Congressional report blasts Google, Apple, Amazon, and Facebook as monopolistic ‘gatekeepers’ of the digital economy

The disintegration of these societies is apparently on the table.

According to a full report released yesterday by the Antitrust Subcommittee of the House Judiciary, Google, Apple, Amazon, and Facebook are in monopoly positions in their respective markets. The Congressional Report, prepared after more than a year of facts and evidence, recommends a variety of ways, including “structural separation” (sale), to restore competition and avoid such a concentration of power in the future.

The 400-page report describes each company’s alleged market abuse with specific examples. “When Amazon, Apple, Facebook, and Google took control of the largest distribution channels, they started to act as guards. A large number of companies in the US economy now depend on these guards to access users and markets.

Google was the first to issue a statement specifically addressing the corporate division idea: “Americans simply don’t want Congress to block Google products or damage the free services they use every day. Article 230 weakens consumers,” the technology, leadership, and economy of the United States – without any apparent advantage.

Facebook, Apple, Amazon, etc will also challenge the findings and recommendations of the House Report, which has no direct legal force. However, it will be very influential and perhaps illustrate the arguments and evidence that could arise in the apparent threat of US antitrust cases, at least against Google and possibly Facebook.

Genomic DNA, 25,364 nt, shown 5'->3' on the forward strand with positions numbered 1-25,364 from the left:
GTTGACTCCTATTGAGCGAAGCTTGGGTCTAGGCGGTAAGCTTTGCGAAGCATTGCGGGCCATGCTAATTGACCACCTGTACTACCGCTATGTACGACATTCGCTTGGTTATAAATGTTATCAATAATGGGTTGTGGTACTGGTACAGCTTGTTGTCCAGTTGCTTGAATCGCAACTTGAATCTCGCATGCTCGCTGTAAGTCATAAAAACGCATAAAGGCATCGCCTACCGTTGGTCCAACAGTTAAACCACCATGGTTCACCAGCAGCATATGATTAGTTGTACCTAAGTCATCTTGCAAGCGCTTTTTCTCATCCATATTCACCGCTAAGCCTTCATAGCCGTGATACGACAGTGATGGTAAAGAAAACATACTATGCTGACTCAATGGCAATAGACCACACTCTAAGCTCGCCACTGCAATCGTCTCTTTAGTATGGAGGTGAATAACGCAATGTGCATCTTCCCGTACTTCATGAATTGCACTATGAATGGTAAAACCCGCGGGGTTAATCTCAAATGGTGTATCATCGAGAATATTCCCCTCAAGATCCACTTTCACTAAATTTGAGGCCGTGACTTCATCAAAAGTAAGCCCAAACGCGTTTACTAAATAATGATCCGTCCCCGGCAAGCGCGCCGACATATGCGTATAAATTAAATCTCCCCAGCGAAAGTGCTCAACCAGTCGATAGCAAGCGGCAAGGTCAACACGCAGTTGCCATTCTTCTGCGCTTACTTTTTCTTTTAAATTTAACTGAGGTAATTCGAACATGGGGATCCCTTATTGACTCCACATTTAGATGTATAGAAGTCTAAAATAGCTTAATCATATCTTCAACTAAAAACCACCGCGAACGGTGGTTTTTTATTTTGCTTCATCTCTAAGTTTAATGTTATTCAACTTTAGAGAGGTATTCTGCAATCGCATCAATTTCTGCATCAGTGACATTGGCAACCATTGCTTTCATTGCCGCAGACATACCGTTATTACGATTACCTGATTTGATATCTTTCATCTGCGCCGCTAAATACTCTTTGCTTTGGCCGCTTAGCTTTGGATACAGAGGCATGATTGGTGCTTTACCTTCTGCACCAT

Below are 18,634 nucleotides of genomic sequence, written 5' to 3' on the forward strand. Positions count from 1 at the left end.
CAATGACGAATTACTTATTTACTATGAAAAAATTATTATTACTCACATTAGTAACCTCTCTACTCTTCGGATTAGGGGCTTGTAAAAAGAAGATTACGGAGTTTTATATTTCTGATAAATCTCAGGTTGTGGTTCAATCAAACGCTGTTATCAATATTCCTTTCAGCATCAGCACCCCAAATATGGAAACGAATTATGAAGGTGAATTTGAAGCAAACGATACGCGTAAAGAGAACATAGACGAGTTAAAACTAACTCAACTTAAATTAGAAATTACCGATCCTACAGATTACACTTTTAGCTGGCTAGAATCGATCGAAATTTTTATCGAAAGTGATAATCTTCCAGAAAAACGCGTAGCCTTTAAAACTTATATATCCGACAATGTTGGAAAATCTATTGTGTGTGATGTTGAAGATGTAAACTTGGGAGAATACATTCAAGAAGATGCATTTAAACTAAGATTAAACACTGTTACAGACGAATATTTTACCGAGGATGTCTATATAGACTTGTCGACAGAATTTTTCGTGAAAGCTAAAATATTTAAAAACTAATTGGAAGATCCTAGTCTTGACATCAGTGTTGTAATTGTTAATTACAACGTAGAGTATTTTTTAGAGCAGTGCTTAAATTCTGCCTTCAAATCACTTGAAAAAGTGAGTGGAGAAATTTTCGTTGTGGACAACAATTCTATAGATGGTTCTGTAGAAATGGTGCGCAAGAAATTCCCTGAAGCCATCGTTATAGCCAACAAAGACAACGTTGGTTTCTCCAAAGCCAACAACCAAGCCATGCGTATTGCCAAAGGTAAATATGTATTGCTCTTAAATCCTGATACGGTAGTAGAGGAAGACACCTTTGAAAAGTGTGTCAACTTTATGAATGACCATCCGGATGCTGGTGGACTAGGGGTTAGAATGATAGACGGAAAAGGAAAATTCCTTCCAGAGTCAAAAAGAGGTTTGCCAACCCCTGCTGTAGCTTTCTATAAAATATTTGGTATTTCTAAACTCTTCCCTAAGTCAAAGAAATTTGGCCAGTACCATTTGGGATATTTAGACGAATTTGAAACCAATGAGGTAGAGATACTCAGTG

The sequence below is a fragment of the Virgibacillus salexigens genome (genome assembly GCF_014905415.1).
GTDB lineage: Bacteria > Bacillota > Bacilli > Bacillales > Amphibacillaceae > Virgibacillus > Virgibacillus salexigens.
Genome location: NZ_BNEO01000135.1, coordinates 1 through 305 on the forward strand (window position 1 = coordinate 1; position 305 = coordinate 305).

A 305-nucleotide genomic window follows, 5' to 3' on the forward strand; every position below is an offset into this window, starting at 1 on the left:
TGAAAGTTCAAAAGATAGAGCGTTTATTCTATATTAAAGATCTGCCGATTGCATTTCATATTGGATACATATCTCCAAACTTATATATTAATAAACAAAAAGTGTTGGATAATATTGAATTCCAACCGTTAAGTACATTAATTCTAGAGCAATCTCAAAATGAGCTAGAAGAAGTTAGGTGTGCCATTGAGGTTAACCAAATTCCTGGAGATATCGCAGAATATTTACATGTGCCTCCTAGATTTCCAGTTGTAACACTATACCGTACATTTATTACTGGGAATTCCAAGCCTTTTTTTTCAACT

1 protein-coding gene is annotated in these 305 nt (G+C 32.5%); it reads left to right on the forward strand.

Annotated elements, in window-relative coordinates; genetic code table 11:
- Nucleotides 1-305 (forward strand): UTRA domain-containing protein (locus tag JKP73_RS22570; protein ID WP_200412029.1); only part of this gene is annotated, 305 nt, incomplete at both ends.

Google is a system of “interconnected monopolies”

The report notes that “Google has had solid and stable sales for nine years over the past decade, with a profit margin of over 20%, nearly three times the average for a US company.”  “Google is well-positioned to maintain its dominance, noting that” Alphabet has developed an extraordinarily strong competitive advantage around its business.

According to the report, Google has conducted effective monopoly studies based on size, data, and “gatekeeper” status to avoid competition or make favorable concessions to others dependent on the ecosystem. It also criticizes Google for “misuse” by third parties and prefers vertical content in search results.

The report undoubtedly uses examples from Yelp and TripAdvisor, and the report uses Google’s alleged attempt to remove third-party content from the SERP and take vertical content to the next level:

When the local OneBox is displayed on the page, links to the [company] website with highly relevant [results] on the page are moved to the lower organic search area. This deterioration places [the company] at a competitive disadvantage relative to Google’s local search results and endangers the health of our business, and this problem is compounded by the growth of the mobile environment, where links to [our ] website from small screens or first page of search results.

The claim was initially rejected by the FTC during Google’s original antitrust investigation about eight years ago. But the market has changed since then.